Investigating the attitudes and perceptions of pharmacy technicians in the dispensing of naloxone in pharmacies across Massachusetts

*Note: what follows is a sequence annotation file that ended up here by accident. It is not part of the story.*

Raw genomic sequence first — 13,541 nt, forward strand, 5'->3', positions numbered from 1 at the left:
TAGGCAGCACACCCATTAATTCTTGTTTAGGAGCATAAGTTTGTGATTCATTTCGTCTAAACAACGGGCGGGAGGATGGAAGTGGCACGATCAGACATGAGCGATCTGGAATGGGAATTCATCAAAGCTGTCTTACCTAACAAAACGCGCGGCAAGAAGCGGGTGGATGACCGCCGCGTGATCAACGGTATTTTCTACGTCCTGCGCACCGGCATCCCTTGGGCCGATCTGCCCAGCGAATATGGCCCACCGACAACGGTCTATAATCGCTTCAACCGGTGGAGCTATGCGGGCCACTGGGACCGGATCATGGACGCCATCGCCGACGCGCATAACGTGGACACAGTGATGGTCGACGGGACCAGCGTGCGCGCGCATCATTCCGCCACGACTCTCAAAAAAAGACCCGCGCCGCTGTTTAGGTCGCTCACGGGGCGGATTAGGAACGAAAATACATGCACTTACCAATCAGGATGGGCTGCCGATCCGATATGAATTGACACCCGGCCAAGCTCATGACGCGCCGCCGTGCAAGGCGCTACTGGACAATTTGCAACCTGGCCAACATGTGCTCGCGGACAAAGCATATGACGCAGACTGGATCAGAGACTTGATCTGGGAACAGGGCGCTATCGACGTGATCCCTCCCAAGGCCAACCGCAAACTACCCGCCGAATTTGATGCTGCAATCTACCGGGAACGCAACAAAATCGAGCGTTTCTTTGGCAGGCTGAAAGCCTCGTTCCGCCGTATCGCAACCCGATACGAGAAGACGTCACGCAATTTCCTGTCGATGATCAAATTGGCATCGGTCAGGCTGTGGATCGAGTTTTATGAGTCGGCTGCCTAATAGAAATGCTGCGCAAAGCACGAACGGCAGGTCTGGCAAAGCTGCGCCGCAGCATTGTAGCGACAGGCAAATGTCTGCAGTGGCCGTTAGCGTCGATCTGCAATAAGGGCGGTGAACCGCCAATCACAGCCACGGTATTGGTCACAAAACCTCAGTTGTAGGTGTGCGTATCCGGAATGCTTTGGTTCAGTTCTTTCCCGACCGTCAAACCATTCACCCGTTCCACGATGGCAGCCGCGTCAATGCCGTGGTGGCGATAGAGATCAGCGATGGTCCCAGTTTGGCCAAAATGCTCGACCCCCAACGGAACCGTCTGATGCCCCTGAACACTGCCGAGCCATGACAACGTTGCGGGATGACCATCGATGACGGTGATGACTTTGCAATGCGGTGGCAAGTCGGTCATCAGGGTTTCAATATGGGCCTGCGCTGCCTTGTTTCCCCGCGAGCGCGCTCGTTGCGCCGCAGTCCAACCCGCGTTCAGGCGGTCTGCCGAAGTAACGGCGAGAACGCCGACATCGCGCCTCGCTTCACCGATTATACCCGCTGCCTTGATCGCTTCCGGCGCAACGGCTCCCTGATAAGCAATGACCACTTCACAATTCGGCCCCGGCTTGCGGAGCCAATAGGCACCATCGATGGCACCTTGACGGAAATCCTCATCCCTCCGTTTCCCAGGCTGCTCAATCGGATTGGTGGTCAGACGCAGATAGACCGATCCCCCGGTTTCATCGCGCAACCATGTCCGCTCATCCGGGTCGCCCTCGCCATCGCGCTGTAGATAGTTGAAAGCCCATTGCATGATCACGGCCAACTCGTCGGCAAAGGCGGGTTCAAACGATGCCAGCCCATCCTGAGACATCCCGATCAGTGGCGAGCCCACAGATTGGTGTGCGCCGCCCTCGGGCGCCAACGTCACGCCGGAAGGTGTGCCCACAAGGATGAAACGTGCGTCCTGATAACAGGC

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The number of opioid-related overdose deaths in the United States has quadrupled since 1999. For this reason, in October 2017 President Donald Trump declared the opioid epidemic a public health emergency. Massachusetts is particularly affected by the opioid epidemic as evident in an opioid-related death rate that is double the national rate. Naloxone is a prescription medication that works antagonistically to bind opioid receptors and rapidly reverses and blocks the effects of opioids. This drug is widely used to revive patients who are experiencing an opioid overdose. Prior research on the topic of attitudes toward naloxone prescriptions and dispensing has focused primarily on three groups of people: patients, prescribers, and pharmacists. However, in recent years there has been an expansion of the role of the pharmacy technician in healthcare administration, such as in the administration of vaccines. Thus, there is a lack of research centered on the role of pharmacy technicians in the dispensing of naloxone. The aim of this study was to investigate the attitudes and perceptions of pharmacy technicians in the dispensing of naloxone across Massachusetts. This goal was accomplished by purposively sampling CVS pharmacies in 13 municipalities across the state, with 7 municipalities having an opioid-related death rate per 100,000 people greater than the state average and 6 municipalities having an opioid-related death rate per 100,000 people less than the state average. These municipalities were termed High-Risk Municipalities and Low-Risk Municipalities, respectively. Three CVS pharmacies were sampled within each municipality, yielding a total sample size of 39 CVS pharmacies with 21 from High-Risk Municipalities and 18 from Low-Risk Municipalities. Pharmacy technicians working in each pharmacy were administered a survey pertaining to their attitudes and perceptions on naloxone dispensing. The results of this study demonstrated that there was a significant difference between technicians working in High-Risk Municipalities and Low-Risk Municipalities regarding the percentage of patients who they believed could benefit from naloxone. Specifically, 67% of participants in Low-Risk Municipalities indicated that less than 25% of patients could benefit from having a naloxone kit available whereas 67% of participants in High-Risk Municipalities indicated that greater than 50% of patients could benefit (Mann-Whitney U significance level = 0.001). This result is critical, especially considering the fact that there was no significant difference between both groups of technicians on their perceptions of patients who used illicit opioids or prescription opioids. In addition, unsolicited feedback from participants revealed several common themes among technicians working in both groups, including the belief that patients could benefit from a reduced cost of naloxone and that both technicians and patients may be unaware that naloxone can benefit individuals taking prescription opioids rather than just people who inject drugs. Future studies could investigate whether participant characteristics, such as years of experience working in the pharmacy may have influenced the results. Also, future research could be directed toward determining if there might be a relationship between syringe sales and naloxone sales in High-Risk Municipalities.